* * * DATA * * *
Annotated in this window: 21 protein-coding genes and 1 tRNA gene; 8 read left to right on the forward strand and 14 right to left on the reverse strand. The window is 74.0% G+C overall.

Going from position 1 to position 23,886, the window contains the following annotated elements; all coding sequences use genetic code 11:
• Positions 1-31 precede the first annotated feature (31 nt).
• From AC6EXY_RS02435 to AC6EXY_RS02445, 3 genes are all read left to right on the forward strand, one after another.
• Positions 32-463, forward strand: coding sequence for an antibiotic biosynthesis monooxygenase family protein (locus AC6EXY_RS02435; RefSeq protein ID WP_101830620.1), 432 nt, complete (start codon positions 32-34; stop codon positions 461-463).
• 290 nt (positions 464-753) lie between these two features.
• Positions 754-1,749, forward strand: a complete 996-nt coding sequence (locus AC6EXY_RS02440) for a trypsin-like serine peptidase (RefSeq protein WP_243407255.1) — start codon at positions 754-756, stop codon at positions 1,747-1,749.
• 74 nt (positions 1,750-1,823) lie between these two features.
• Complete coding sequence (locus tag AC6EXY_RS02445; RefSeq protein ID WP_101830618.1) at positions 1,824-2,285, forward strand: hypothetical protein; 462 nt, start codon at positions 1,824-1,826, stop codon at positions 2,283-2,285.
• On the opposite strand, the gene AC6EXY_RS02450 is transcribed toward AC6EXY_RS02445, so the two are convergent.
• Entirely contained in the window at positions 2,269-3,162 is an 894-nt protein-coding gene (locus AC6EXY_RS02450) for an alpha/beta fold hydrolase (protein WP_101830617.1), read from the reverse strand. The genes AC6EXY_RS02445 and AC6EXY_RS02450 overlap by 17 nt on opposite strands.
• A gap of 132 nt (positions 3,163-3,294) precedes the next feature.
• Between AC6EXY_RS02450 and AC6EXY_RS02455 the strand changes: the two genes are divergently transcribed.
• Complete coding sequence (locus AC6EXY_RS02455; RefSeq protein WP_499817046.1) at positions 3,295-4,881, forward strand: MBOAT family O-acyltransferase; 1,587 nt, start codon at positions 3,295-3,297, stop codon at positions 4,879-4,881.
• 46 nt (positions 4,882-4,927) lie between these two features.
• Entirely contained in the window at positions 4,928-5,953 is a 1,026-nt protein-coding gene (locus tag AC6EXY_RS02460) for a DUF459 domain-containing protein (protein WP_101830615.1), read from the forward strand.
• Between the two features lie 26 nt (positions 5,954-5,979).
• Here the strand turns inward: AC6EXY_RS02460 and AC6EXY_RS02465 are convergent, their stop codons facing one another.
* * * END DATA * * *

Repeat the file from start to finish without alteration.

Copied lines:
Annotated in this window: 21 protein-coding genes and 1 tRNA gene; 8 read left to right on the forward strand and 14 right to left on the reverse strand. The window is 74.0% G+C overall.

Going from position 1 to position 23,886, the window contains the following annotated elements; all coding sequences use genetic code 11:
• Positions 1-31 precede the first annotated feature (31 nt).
• From AC6EXY_RS02435 to AC6EXY_RS02445, 3 genes are all read left to right on the forward strand, one after another.
• Positions 32-463, forward strand: coding sequence for an antibiotic biosynthesis monooxygenase family protein (locus AC6EXY_RS02435; RefSeq protein ID WP_101830620.1), 432 nt, complete (start codon positions 32-34; stop codon positions 461-463).
• 290 nt (positions 464-753) lie between these two features.
• Positions 754-1,749, forward strand: a complete 996-nt coding sequence (locus AC6EXY_RS02440) for a trypsin-like serine peptidase (RefSeq protein WP_243407255.1) — start codon at positions 754-756, stop codon at positions 1,747-1,749.
• 74 nt (positions 1,750-1,823) lie between these two features.
• Complete coding sequence (locus tag AC6EXY_RS02445; RefSeq protein ID WP_101830618.1) at positions 1,824-2,285, forward strand: hypothetical protein; 462 nt, start codon at positions 1,824-1,826, stop codon at positions 2,283-2,285.
• On the opposite strand, the gene AC6EXY_RS02450 is transcribed toward AC6EXY_RS02445, so the two are convergent.
• Entirely contained in the window at positions 2,269-3,162 is an 894-nt protein-coding gene (locus AC6EXY_RS02450) for an alpha/beta fold hydrolase (protein WP_101830617.1), read from the reverse strand. The genes AC6EXY_RS02445 and AC6EXY_RS02450 overlap by 17 nt on opposite strands.
• A gap of 132 nt (positions 3,163-3,294) precedes the next feature.
• Between AC6EXY_RS02450 and AC6EXY_RS02455 the strand changes: the two genes are divergently transcribed.
• Complete coding sequence (locus AC6EXY_RS02455; RefSeq protein WP_499817046.1) at positions 3,295-4,881, forward strand: MBOAT family O-acyltransferase; 1,587 nt, start codon at positions 3,295-3,297, stop codon at positions 4,879-4,881.
• 46 nt (positions 4,882-4,927) lie between these two features.
• Entirely contained in the window at positions 4,928-5,953 is a 1,026-nt protein-coding gene (locus tag AC6EXY_RS02460) for a DUF459 domain-containing protein (protein WP_101830615.1), read from the forward strand.
• Between the two features lie 26 nt (positions 5,954-5,979).
• Here the strand turns inward: AC6EXY_RS02460 and AC6EXY_RS02465 are convergent, their stop codons facing one another.